The is_prime? Why does it have to be placed outside of the while loop? Is it possible to include it inside the while loop?

So when you use bool type, you always have to assume things to be true until it is proven to be false?

7. if you placed it inside the loop the value would be reset with each iteration, you don't want that.
And no, you can use negative logic as well, starting from the assumption that something is false and setting it to true only when you're certain of the fact.
But in this case that's rather harder to do, as it's very easy to determine whether some number is not prime but you won't know whether it's prime until you've handled all potential candidate numbers it might be divided by.

8. Honestly, I think the code is quite bad. Honestly, did that make it into a book? No wonder many people can't code properly... If this is a book you're reading, I think it's better to pick up another one (unless the rest doesn't suck this badly, I don't know about that).

Anyway, enough flaming. I would like to actually add something. In my opinion, a lot more readable solution would be to get rid of the variable and put the entire check-primeness routine in a function that would simply return false as soon as it knew something isn't prime.
It would also be a lot faster than this, although you could easily fix that by adding a single break.

9. Originally Posted by EVOEx
Anyway, enough flaming. I would like to actually add something. In my opinion, a lot more readable solution would be to get rid of the variable and put the entire check-primeness routine in a function that would simply return false as soon as it knew something isn't prime.
It would also be a lot faster than this, although you could easily fix that by adding a single break.
But that assumes that we're learning about functions, and not just simple loops, right?

--
Mats

10. Originally Posted by matsp
But that assumes that we're learning about functions, and not just simple loops, right?

--
Mats
True. But that would make the example wrong in my opinion. You shouldn't write a bad program as example just because you haven't learned everything yet. You should write a small program that makes correct use of the correct things. This loop is obviously a for-loop converted into a while loop. But should it just use a while loop because one may not know about for-loops yet? Or should you just present a better example?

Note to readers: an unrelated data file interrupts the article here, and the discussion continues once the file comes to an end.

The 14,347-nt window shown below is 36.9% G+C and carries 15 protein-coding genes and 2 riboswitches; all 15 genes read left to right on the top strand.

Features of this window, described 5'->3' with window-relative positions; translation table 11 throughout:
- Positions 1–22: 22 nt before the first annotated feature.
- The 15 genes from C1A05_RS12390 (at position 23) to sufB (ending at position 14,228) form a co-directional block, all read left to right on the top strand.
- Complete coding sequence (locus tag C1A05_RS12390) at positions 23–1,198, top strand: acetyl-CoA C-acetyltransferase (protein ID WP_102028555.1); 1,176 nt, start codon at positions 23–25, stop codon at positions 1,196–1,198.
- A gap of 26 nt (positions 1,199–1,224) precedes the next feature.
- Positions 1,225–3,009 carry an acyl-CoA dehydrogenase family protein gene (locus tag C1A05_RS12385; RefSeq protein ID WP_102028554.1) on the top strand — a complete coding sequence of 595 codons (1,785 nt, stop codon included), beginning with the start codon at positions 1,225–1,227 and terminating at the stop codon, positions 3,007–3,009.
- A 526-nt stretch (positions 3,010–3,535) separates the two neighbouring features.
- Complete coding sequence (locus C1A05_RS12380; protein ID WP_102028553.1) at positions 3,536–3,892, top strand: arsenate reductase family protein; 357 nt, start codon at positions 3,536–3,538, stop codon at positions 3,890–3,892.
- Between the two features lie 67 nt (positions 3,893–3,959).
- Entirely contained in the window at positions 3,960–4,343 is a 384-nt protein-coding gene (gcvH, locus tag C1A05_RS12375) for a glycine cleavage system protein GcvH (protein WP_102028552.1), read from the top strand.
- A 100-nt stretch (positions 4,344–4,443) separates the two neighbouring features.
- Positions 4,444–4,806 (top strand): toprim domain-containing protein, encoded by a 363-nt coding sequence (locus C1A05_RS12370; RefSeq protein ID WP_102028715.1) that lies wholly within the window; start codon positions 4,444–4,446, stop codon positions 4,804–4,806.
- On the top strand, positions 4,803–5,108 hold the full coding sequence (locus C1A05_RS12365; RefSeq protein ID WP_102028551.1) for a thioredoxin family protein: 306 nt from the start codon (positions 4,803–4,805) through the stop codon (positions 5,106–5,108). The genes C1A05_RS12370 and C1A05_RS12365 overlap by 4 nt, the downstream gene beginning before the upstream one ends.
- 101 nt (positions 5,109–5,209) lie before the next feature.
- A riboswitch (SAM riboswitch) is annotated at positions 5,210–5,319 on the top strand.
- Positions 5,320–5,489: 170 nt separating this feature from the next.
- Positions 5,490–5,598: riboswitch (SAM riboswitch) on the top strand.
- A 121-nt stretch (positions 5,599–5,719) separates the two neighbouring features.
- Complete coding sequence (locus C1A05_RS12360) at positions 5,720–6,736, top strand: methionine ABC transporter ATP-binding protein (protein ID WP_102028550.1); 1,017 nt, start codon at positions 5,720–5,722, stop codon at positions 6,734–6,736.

Besides, isn't it more logical to cover function calls before actually calling one - like sqrt - and before casting?

11. Originally Posted by EVOEx
Honestly, I think the code is quite bad. Honestly, did that make it into a book? No wonder many people can't code properly... If this is a book you're reading, I think it's better to pick up another one (unless the rest doesn't suck this badly, I don't know about that).

Anyway, enough flaming. I would like to actually add something. In my opinion, a lot more readable solution would be to get rid of the variable and put the entire check-primeness routine in a function that would simply return false as soon as it knew something isn't prime.
It would also be a lot faster than this, although you could easily fix that by adding a single break.
Production code makes bad examples, examples make bad production code. They have different purposes. Producton code is designed to be straight forward, work with possibly pre-existing code, and follow constraints that may not be readily apparent from examining the code. Example code is designed to teach a method or function and illustrate its use in as simple and easy to understand a manner as possible.

the typical test for primnes loop is
Code:
```bool is_prime = true; // assume its prime until proven false

while(is_prime){
//check for divisors
// if a divisor is found set is_prime to false
// if we have checked all possible divisors, break;
} // at this point if the number is found to be composite or the range is finished, the loop will exit

// at this point is_prime states whether the tested number is prime or composite```

12. Well...This is the book recommended by this website, which is "C++ without fear" by Brian Overland. The language he used for writing this book is easy to understand and unlike those books out there with a lot of grammatical English and sometimes use quite a lot of jargons without telling you what they are. But THIS BOOK is, I sometimes, find is kind of confusing. They tell you something but doesn't really give you the exact instruction or enough examples for easier understanding. Besides, the functions the author talks about even confuses me more without enough info.

But according to this author profolio, he worked for Microsoft for 25 years, 10 years as a leader for all existed projects. And now he has become a CEO.